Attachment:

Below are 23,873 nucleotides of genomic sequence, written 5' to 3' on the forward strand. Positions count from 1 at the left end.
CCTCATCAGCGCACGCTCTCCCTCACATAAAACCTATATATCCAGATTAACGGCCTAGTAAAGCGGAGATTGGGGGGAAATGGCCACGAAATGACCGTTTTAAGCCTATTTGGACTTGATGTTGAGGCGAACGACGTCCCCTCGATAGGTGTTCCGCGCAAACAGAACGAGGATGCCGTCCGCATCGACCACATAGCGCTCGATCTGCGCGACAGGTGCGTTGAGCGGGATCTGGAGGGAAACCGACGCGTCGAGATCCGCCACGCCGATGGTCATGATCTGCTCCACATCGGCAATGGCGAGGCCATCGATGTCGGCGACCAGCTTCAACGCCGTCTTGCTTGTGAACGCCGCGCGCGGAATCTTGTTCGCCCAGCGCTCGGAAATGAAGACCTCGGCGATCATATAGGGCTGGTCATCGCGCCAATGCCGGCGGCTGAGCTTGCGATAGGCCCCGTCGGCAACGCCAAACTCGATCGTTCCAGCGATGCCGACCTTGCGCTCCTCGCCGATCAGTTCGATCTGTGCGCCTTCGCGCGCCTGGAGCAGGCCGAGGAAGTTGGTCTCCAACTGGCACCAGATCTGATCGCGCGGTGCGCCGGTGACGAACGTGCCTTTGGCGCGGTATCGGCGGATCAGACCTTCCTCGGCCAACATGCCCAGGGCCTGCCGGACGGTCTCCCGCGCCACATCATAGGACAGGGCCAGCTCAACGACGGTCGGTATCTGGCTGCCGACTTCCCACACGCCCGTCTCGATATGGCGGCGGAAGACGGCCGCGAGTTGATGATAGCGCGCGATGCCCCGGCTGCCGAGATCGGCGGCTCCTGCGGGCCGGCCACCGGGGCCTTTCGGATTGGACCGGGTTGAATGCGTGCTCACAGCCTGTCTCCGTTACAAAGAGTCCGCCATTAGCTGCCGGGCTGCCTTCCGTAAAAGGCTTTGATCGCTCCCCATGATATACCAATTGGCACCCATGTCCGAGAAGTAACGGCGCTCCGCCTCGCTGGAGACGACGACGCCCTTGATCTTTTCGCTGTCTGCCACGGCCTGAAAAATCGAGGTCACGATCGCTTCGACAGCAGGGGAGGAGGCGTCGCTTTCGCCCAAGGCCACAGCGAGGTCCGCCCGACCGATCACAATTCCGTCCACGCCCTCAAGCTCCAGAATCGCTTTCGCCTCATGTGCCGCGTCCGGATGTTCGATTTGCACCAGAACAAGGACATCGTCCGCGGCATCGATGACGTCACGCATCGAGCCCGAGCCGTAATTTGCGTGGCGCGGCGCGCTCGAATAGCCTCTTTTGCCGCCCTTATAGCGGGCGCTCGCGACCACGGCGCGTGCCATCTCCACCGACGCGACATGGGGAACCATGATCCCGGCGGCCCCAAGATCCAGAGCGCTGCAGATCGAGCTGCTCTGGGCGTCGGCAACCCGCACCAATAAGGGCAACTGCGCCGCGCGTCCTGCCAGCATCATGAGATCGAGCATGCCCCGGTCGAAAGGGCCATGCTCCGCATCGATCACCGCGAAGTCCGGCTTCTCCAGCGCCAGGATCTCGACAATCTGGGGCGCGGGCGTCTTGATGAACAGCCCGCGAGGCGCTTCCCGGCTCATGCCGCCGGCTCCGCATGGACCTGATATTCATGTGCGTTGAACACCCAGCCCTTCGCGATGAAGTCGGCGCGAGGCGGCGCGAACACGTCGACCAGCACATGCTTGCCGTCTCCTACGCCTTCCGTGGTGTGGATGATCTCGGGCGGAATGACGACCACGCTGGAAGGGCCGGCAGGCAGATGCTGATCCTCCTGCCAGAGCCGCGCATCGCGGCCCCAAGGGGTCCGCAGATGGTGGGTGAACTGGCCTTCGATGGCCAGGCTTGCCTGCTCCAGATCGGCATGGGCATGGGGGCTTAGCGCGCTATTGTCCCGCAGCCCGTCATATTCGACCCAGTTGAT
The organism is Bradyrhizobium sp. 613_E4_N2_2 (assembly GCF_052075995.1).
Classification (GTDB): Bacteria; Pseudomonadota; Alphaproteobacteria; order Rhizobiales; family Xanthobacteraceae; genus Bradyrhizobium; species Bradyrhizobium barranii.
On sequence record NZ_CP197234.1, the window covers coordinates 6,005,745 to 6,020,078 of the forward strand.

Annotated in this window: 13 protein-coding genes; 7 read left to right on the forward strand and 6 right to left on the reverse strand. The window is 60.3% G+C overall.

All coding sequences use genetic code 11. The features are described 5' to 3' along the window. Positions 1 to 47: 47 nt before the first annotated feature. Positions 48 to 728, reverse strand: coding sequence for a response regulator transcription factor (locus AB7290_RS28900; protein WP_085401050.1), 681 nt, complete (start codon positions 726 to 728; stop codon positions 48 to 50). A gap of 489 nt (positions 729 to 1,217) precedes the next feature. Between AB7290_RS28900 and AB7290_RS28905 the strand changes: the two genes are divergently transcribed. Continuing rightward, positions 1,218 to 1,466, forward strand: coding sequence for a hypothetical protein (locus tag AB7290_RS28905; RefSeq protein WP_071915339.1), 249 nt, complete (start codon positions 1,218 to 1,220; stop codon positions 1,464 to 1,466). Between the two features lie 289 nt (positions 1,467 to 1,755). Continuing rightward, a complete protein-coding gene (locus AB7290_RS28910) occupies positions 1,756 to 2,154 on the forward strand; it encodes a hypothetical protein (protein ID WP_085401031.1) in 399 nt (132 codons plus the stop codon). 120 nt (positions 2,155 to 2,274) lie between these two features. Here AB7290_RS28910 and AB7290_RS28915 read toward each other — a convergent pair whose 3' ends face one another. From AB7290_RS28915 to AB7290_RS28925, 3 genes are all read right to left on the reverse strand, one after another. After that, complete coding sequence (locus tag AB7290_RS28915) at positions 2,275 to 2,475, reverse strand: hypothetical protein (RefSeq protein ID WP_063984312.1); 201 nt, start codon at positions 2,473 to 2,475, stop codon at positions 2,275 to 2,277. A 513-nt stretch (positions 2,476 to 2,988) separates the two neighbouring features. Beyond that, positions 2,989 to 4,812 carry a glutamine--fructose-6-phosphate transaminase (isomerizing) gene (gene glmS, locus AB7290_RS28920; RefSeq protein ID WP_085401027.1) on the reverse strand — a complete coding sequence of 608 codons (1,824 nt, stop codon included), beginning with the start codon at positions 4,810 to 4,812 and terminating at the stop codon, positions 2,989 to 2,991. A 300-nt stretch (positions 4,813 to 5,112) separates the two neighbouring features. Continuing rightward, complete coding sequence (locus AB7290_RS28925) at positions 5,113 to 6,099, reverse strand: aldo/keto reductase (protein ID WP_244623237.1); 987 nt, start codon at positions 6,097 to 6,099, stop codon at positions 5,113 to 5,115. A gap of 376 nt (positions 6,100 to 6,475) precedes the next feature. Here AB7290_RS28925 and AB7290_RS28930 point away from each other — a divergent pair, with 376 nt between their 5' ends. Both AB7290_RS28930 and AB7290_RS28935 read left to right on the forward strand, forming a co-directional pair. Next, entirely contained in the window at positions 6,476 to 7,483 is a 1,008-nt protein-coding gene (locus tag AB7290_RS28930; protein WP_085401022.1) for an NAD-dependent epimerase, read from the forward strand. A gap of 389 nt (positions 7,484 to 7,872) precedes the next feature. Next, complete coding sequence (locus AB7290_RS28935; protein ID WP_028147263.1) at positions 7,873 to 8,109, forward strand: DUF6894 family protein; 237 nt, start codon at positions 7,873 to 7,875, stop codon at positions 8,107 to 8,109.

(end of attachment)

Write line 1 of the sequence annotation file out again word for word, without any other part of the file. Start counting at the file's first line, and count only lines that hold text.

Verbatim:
Below are 23,873 nucleotides of genomic sequence, written 5' to 3' on the forward strand. Positions count from 1 at the left end.